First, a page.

Wednesday, January 12, 2011

John McEnroe, Steven Spielberg, and the making of a legitimate tennis movie


Curator’s note
: John McEnroe implores Steven Spielberg to make a tennis movie.  He even offers movie suggestions - most of them starring himself. 


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John McEnroe
Director, John McEnroe Tennis Academy
SPORTIME Randall's IslandOne Randall's IslandNew York, NY 10035

January 4, 2011

Steven Spielberg
DreamWorks Studios

Dear Steven,

I’m concerned about the state of America men’s tennis.  We haven’t produced a singles Major champion in eight years.  I have hopes with my new tennis center, but I'm having trouble getting the kids to listen to me.  Many of them play with their feet to keep their hands free for texting.  Talk about distracted tennis!  Plus, they stick to the baseline like Darrelle Revis on wide receivers.  They refuse to serve and volley.  You cannot be serious?

I write today, Steven, because I think you can help.  I remember you making a few successful movies over the years, but I don’t think you’ve ever directed one about sports.  Maybe a tennis movie to fill that gap in your resume?  Movies can be great motivators.  I haven’t been swimming since I saw Jaws.  You did that one, right?  Well, just like Jaws motivated people to stay out of the water, maybe a Steven Spielberg tennis movie would inspire more kids to get on the tennis court.   

Almost every major sport offers its share of great flicks.  Basketball has Hoosiers and Hoop Dreams.  Baseball has Bull Durham and The Bad News Bears.  Football has Rudy and Remember the Titans.  Soccer has Victory and Bend It Like Beckham.  Golf has Caddyshack and Happy Gilmore.  Hockey has Slapshot and Mystery, Alaska.  Boxing has Cinderella Man and Rocky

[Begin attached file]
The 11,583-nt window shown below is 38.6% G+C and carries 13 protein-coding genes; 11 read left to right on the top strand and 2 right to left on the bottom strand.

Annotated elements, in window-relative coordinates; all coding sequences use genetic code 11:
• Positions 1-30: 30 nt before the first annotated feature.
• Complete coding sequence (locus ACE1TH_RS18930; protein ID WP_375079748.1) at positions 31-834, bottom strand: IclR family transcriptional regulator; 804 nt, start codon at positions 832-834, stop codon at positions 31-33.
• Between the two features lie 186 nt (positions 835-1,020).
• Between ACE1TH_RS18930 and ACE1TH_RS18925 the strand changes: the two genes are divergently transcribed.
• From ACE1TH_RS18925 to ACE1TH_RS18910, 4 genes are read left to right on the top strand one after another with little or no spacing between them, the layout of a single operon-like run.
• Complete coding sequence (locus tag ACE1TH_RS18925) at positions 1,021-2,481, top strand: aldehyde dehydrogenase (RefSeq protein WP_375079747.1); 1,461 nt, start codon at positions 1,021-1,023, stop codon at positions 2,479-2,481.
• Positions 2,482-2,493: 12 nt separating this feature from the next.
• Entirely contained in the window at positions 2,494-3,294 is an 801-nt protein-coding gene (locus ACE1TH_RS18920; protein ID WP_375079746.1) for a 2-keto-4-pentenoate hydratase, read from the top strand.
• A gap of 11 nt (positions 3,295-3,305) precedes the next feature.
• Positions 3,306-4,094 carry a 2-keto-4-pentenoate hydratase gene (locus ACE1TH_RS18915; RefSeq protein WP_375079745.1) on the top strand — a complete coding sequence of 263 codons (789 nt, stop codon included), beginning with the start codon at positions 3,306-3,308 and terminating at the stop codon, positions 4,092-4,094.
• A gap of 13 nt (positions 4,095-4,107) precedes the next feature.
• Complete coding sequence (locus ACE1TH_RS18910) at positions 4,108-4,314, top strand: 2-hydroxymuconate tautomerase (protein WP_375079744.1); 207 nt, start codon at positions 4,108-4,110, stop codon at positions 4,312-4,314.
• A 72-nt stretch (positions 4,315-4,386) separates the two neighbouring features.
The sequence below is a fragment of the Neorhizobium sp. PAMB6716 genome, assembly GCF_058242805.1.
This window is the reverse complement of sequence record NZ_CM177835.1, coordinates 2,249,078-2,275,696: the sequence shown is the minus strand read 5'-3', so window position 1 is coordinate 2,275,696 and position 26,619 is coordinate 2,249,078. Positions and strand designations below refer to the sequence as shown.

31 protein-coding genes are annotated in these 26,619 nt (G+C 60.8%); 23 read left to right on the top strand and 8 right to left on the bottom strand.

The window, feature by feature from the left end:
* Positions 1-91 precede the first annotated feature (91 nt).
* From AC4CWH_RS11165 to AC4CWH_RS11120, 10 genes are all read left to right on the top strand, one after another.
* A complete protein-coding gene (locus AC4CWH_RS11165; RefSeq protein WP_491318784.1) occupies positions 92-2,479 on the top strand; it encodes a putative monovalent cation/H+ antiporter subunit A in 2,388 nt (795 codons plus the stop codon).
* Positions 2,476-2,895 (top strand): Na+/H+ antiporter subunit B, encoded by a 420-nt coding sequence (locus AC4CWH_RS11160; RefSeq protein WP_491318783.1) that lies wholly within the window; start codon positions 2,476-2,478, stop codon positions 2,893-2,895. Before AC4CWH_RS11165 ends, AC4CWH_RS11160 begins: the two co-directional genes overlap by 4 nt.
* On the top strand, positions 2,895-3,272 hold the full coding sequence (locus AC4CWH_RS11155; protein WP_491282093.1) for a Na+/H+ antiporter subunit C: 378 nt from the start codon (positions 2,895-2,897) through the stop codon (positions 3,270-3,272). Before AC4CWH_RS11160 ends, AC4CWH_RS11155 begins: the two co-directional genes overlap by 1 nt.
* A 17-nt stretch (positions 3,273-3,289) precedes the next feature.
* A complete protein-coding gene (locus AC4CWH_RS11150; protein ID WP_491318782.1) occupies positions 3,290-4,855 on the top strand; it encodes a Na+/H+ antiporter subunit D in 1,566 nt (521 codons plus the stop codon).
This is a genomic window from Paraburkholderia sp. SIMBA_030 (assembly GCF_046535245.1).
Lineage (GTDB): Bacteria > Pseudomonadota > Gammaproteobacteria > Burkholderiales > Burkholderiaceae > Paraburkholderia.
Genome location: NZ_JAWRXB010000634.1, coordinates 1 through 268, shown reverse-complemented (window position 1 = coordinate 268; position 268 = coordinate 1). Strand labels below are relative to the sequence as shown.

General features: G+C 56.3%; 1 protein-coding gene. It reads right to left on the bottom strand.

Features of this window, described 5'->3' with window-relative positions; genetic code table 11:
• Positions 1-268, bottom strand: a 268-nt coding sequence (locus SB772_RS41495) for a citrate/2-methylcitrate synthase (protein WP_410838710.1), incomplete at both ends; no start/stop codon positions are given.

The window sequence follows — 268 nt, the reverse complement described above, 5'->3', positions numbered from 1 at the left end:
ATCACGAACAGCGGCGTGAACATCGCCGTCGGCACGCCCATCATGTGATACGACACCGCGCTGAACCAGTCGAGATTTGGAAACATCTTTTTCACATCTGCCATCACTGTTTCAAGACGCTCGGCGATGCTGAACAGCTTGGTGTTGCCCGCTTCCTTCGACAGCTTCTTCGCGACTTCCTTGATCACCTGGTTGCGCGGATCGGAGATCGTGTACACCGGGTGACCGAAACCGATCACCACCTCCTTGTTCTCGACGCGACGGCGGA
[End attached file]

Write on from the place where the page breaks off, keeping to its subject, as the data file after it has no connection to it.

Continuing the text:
Even “minor” sports and games have inspired great theater: Karate Kid, The Wrestler, Rounders, Riding Giants, Invictus, Kingpin, The Color of Money, Seabiscuit, Talladega Nights, and Over the Top.  Heck, even ice skating gets in on the action with Blades of Glory

These movies are inspirational.  They are calls to action for kids to get out and play sports.  Tennis, however, has proved so uninspiring to movie makers that Bleacher Report’s The 100 Greatest Sports Movies of All Time doesn’t include one about the world’s favorite racket sport.

And rightfully so!

To my knowledge there is only one “tennis” movie.  Wimbledon – featuring Kirstin Dunst and Paul Bettany.  One blogger writes, “It’s the best tennis movie I’ve ever seen.”  Uh, that’s like me saying To Kill a Mockingbird is the best Harper Lee novel I’ve ever read.  Wimbledon is billed as an endearing romantic comedy.  Not quite.  It’s about as endearing as Mike Tyson chewing on an ear.

Woody Allen’s Match Point is a philosophical thriller set against a tennis backdrop.  It’s a good movie because Woody Allen makes good movies and Scarlett Johansson looks great in tennis (and all other) attire.  But it’s not a tennis movie, just like Bon Yoyage, Charlie Brown isn’t a tennis movie despite that awesome scene where Snoopy and Woodstock face-off at Wimbledon.